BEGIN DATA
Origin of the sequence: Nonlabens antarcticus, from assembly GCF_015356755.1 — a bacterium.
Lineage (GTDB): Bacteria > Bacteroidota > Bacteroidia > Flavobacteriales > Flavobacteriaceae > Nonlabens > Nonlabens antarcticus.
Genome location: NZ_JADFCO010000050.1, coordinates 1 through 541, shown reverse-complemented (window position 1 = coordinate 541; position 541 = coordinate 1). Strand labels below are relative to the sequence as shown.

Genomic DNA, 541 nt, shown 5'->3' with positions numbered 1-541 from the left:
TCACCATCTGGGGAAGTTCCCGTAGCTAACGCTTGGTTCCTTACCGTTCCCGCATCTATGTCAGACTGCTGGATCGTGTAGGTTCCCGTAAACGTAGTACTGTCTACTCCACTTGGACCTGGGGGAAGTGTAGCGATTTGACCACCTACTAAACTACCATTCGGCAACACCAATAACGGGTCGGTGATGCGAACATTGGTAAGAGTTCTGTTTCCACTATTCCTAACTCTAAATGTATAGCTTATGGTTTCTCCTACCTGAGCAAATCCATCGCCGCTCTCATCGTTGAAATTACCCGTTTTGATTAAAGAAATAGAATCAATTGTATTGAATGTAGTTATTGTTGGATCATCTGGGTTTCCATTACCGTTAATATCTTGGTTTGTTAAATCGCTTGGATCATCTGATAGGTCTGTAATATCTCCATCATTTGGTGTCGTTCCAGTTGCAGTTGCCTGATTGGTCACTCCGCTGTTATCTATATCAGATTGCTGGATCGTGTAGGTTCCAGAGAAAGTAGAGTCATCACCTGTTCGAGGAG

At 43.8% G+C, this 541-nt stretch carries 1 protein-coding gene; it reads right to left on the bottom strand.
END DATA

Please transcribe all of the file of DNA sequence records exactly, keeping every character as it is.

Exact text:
Origin of the sequence: Nonlabens antarcticus, from assembly GCF_015356755.1 — a bacterium.
Lineage (GTDB): Bacteria > Bacteroidota > Bacteroidia > Flavobacteriales > Flavobacteriaceae > Nonlabens > Nonlabens antarcticus.
Genome location: NZ_JADFCO010000050.1, coordinates 1 through 541, shown reverse-complemented (window position 1 = coordinate 541; position 541 = coordinate 1). Strand labels below are relative to the sequence as shown.

Genomic DNA, 541 nt, shown 5'->3' with positions numbered 1-541 from the left:
TCACCATCTGGGGAAGTTCCCGTAGCTAACGCTTGGTTCCTTACCGTTCCCGCATCTATGTCAGACTGCTGGATCGTGTAGGTTCCCGTAAACGTAGTACTGTCTACTCCACTTGGACCTGGGGGAAGTGTAGCGATTTGACCACCTACTAAACTACCATTCGGCAACACCAATAACGGGTCGGTGATGCGAACATTGGTAAGAGTTCTGTTTCCACTATTCCTAACTCTAAATGTATAGCTTATGGTTTCTCCTACCTGAGCAAATCCATCGCCGCTCTCATCGTTGAAATTACCCGTTTTGATTAAAGAAATAGAATCAATTGTATTGAATGTAGTTATTGTTGGATCATCTGGGTTTCCATTACCGTTAATATCTTGGTTTGTTAAATCGCTTGGATCATCTGATAGGTCTGTAATATCTCCATCATTTGGTGTCGTTCCAGTTGCAGTTGCCTGATTGGTCACTCCGCTGTTATCTATATCAGATTGCTGGATCGTGTAGGTTCCAGAGAAAGTAGAGTCATCACCTGTTCGAGGAG

At 43.8% G+C, this 541-nt stretch carries 1 protein-coding gene; it reads right to left on the bottom strand.